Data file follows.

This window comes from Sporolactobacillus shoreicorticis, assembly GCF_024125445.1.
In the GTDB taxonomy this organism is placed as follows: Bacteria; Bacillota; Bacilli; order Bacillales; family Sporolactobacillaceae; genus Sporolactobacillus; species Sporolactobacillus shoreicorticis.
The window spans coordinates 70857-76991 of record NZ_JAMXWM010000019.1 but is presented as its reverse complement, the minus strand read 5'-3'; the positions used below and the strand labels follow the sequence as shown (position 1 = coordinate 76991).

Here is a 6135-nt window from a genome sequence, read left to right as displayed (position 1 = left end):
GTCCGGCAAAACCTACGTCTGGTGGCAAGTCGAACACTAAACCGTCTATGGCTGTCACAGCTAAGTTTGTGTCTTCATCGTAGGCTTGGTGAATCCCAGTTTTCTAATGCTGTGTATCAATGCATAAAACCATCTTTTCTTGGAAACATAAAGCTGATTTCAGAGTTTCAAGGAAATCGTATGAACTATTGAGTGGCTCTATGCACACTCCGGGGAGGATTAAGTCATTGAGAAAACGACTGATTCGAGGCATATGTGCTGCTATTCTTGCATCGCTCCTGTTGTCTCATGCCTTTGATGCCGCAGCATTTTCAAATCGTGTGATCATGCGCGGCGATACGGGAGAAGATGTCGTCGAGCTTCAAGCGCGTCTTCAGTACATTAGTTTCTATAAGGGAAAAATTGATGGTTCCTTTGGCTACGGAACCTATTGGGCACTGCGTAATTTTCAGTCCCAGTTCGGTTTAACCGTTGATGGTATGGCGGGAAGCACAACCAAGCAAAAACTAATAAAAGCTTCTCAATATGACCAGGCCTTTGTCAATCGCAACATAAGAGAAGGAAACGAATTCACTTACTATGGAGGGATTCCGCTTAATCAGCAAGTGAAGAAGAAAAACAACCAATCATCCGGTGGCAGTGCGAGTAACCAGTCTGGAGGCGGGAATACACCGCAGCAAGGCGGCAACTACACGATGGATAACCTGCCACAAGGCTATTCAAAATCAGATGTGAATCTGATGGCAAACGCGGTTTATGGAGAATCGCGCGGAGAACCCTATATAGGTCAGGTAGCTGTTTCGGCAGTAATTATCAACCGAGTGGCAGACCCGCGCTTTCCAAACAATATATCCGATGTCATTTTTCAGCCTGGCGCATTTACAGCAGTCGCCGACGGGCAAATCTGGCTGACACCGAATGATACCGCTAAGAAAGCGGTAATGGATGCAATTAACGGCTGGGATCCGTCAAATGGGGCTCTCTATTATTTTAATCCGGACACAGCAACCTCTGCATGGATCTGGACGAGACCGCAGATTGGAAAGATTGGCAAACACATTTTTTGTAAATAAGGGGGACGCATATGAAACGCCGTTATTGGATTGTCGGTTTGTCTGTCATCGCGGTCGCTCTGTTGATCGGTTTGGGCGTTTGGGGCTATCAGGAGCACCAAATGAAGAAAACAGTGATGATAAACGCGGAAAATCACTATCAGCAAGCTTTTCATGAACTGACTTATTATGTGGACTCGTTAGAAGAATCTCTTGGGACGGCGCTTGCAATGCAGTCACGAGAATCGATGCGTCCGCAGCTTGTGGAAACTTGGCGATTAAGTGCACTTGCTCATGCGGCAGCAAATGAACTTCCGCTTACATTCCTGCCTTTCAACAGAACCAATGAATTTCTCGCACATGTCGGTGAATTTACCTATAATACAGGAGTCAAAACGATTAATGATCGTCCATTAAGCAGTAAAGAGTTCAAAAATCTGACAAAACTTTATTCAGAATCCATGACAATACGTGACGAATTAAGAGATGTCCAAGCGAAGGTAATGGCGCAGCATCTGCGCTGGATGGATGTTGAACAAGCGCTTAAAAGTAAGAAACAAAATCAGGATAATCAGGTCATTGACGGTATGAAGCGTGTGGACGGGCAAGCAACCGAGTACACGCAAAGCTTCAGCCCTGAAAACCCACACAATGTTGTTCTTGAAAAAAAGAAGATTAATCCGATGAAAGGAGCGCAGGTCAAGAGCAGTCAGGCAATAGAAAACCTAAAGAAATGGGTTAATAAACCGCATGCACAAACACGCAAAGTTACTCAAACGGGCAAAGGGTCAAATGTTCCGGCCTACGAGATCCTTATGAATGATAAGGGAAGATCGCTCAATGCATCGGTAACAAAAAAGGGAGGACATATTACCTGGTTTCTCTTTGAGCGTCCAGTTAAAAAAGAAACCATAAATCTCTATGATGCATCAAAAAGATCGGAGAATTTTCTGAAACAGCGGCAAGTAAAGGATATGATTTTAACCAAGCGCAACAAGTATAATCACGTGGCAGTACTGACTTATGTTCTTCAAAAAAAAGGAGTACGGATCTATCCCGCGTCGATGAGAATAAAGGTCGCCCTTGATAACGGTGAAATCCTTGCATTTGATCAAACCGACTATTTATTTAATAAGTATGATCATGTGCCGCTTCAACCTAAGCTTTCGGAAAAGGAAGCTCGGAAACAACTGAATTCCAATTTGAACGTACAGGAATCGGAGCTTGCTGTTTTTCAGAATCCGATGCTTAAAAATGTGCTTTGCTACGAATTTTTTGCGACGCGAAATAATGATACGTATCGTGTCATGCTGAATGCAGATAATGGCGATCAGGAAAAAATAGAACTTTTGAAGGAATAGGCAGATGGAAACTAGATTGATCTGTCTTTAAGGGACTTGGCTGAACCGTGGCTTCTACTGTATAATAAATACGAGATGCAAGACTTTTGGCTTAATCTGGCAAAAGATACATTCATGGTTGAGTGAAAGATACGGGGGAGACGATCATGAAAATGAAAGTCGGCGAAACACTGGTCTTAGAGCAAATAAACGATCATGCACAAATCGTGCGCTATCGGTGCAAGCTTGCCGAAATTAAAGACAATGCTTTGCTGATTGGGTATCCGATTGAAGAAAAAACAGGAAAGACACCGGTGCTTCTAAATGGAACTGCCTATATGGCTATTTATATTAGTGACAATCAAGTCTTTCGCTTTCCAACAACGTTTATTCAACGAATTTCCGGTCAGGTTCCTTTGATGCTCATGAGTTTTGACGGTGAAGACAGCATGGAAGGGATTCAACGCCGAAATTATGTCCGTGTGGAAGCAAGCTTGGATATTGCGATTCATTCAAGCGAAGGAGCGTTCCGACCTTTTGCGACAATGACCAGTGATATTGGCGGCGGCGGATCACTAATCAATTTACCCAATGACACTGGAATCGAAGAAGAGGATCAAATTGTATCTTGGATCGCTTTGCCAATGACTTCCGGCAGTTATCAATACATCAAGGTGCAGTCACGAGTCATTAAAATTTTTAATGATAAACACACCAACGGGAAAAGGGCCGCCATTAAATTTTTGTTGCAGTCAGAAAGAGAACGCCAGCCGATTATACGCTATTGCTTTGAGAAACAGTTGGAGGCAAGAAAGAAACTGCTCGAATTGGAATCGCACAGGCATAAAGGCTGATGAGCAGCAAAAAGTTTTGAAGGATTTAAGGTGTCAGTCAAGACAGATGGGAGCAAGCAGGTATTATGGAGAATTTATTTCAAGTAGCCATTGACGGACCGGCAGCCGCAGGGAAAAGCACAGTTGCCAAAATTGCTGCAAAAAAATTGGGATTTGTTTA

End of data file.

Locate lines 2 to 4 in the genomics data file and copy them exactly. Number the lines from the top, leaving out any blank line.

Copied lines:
In the GTDB taxonomy this organism is placed as follows: Bacteria; Bacillota; Bacilli; order Bacillales; family Sporolactobacillaceae; genus Sporolactobacillus; species Sporolactobacillus shoreicorticis.
The window spans coordinates 70857-76991 of record NZ_JAMXWM010000019.1 but is presented as its reverse complement, the minus strand read 5'-3'; the positions used below and the strand labels follow the sequence as shown (position 1 = coordinate 76991).

Here is a 6135-nt window from a genome sequence, read left to right as displayed (position 1 = left end):